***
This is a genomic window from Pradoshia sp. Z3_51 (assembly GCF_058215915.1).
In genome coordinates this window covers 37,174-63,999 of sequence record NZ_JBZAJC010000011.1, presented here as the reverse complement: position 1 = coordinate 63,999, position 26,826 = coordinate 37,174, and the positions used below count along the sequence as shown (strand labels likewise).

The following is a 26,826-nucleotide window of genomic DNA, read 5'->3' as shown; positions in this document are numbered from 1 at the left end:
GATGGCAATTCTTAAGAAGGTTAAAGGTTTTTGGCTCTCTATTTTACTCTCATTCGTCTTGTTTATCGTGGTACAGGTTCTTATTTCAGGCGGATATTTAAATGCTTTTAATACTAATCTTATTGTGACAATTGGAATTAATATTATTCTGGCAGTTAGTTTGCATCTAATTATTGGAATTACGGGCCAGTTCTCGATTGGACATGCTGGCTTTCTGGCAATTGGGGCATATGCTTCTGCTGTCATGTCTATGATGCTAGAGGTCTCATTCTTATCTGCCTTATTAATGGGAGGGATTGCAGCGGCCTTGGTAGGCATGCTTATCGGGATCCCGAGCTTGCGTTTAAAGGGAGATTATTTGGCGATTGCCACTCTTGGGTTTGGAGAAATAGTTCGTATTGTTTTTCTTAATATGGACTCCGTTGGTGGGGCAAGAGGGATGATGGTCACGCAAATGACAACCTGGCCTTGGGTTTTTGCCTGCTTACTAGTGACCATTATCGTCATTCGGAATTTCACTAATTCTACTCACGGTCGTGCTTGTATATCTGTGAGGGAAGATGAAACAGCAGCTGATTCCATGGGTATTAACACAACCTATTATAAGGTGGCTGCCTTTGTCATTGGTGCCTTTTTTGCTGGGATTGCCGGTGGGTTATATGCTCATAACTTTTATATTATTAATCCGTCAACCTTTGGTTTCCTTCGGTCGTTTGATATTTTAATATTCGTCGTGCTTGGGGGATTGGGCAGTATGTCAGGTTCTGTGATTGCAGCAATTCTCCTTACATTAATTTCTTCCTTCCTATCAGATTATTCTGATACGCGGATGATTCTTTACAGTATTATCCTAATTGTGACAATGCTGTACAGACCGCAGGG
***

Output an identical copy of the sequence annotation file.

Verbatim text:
This is a genomic window from Pradoshia sp. Z3_51 (assembly GCF_058215915.1).
In genome coordinates this window covers 37,174-63,999 of sequence record NZ_JBZAJC010000011.1, presented here as the reverse complement: position 1 = coordinate 63,999, position 26,826 = coordinate 37,174, and the positions used below count along the sequence as shown (strand labels likewise).

The following is a 26,826-nucleotide window of genomic DNA, read 5'->3' as shown; positions in this document are numbered from 1 at the left end:
GATGGCAATTCTTAAGAAGGTTAAAGGTTTTTGGCTCTCTATTTTACTCTCATTCGTCTTGTTTATCGTGGTACAGGTTCTTATTTCAGGCGGATATTTAAATGCTTTTAATACTAATCTTATTGTGACAATTGGAATTAATATTATTCTGGCAGTTAGTTTGCATCTAATTATTGGAATTACGGGCCAGTTCTCGATTGGACATGCTGGCTTTCTGGCAATTGGGGCATATGCTTCTGCTGTCATGTCTATGATGCTAGAGGTCTCATTCTTATCTGCCTTATTAATGGGAGGGATTGCAGCGGCCTTGGTAGGCATGCTTATCGGGATCCCGAGCTTGCGTTTAAAGGGAGATTATTTGGCGATTGCCACTCTTGGGTTTGGAGAAATAGTTCGTATTGTTTTTCTTAATATGGACTCCGTTGGTGGGGCAAGAGGGATGATGGTCACGCAAATGACAACCTGGCCTTGGGTTTTTGCCTGCTTACTAGTGACCATTATCGTCATTCGGAATTTCACTAATTCTACTCACGGTCGTGCTTGTATATCTGTGAGGGAAGATGAAACAGCAGCTGATTCCATGGGTATTAACACAACCTATTATAAGGTGGCTGCCTTTGTCATTGGTGCCTTTTTTGCTGGGATTGCCGGTGGGTTATATGCTCATAACTTTTATATTATTAATCCGTCAACCTTTGGTTTCCTTCGGTCGTTTGATATTTTAATATTCGTCGTGCTTGGGGGATTGGGCAGTATGTCAGGTTCTGTGATTGCAGCAATTCTCCTTACATTAATTTCTTCCTTCCTATCAGATTATTCTGATACGCGGATGATTCTTTACAGTATTATCCTAATTGTGACAATGCTGTACAGACCGCAGGG